(SOUNDBITE FROM “LITANY FOR A COMPUTER AND A BABY ABOUT TO BE BORN” BY ÁNGEL PARRA)
[Daniel]: According to the singer, the “baby” in the title refers to the re-birth of the Chilean people after the socialist transformation.
(SOUNDBITE FROM “LITANY FOR A COMPUTER AND A BABY ABOUT TO BE BORN” BY ÁNGEL PARRA)
[Ángel Parra]: “Those who don’t want to people to win this fight.”
[Daniel]: Natalia Messer is a Chilean journalist. She lives in Concepción. She co-produced this story with Victoria Estrada, editorial assistant at Radio Ambulante. Victoria lives in Xalapa, Veracruz.
This episode was edited by Camila Segura, Silvia Viñas, and me. The sound design is by Andrés Azpiri with music from Jacob Rosatti. Andrea López Cruzado did the fact-checking.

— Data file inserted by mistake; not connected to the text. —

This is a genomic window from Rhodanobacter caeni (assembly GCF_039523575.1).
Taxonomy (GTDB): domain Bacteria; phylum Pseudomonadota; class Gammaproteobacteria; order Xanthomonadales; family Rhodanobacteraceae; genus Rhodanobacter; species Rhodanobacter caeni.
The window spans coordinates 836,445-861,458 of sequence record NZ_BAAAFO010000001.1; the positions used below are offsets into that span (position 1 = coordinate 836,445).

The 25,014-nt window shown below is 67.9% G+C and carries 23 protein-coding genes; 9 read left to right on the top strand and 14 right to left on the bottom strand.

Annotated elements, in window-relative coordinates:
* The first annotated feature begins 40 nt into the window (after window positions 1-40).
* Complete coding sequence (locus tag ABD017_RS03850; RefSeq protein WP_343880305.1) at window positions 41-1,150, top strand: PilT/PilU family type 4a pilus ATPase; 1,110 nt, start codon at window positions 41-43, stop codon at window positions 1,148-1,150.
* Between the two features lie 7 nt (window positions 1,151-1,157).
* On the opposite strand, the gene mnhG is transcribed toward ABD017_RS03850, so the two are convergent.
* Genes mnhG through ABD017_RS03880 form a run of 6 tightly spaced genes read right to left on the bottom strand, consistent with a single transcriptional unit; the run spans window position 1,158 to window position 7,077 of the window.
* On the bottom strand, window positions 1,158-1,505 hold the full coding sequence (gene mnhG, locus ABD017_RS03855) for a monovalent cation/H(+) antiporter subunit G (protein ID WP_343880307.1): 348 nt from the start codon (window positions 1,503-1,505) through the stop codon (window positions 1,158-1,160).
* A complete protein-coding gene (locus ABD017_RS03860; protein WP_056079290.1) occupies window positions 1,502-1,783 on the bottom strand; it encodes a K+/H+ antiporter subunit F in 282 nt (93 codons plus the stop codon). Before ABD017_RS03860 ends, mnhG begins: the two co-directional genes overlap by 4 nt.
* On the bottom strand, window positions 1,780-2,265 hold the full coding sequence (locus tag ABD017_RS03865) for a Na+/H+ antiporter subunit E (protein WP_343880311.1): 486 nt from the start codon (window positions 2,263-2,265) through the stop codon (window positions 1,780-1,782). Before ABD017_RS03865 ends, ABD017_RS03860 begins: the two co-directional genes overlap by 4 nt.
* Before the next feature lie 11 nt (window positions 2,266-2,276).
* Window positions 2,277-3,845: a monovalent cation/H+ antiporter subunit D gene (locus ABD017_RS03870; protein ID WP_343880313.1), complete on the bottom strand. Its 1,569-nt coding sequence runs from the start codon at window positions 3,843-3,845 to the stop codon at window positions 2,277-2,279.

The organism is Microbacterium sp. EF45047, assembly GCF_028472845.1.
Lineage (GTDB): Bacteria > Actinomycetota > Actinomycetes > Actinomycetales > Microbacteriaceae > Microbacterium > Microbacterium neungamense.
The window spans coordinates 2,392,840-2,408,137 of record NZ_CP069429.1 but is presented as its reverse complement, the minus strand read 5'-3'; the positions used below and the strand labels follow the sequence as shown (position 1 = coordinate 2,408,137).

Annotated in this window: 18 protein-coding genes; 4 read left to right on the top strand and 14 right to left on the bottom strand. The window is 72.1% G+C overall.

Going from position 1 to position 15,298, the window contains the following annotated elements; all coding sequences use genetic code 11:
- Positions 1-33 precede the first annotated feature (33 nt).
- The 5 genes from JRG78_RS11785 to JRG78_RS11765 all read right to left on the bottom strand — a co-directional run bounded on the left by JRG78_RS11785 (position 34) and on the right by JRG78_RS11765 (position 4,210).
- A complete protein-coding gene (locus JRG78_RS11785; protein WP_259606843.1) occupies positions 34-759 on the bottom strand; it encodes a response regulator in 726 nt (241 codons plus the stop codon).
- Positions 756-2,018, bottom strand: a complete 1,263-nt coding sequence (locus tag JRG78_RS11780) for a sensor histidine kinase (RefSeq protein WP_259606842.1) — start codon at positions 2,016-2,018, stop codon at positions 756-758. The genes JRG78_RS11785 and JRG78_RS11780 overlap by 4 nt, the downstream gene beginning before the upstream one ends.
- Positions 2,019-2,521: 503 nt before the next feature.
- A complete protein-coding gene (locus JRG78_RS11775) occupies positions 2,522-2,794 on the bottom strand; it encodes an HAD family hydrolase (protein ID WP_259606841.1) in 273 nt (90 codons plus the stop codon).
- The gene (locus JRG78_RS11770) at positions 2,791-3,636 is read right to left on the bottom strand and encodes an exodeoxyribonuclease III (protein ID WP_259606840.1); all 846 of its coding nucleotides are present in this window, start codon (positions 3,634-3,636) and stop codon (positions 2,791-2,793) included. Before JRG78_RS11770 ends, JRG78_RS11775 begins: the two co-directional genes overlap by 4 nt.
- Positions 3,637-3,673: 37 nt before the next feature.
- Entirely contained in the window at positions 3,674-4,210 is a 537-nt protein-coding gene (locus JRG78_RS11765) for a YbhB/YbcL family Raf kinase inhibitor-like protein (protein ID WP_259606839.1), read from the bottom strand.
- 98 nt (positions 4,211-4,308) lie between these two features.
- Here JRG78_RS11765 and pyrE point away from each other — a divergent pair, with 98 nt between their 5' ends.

The rest of the Radio Ambulante team includes Lisette Arévalo, Gabriela Brenes, Jorge Caraballo, Miranda Mazariegos, Rémy Lozano, Patrick Moseley, Laura Rojas Aponte, Barbara Sawhill, Luis Trelles, David Trujillo, Elsa Liliana Ulloa, Luis Fernando Vargas, and Joseph Zárate. Carolina Guerrero is the CEO.
Radio Ambulante is produced and mixed on Hindenburg PRO.
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Radio Ambulante tells the stories of Latin America. I’m Daniel Alarcón. Thanks for listening.
In Radio Ambulante’s next episode…
[Women]: Legal abortion in the Penal Code!
[Daniel]: The fight for legal abortion in Ecuador…
[Comadre]: Good evening, you’ve reached Las Comadres, abortion information and accompaniment network. How may I help you?
[Daniel]: From the point of view of the women who were the protagonists. Their story next week.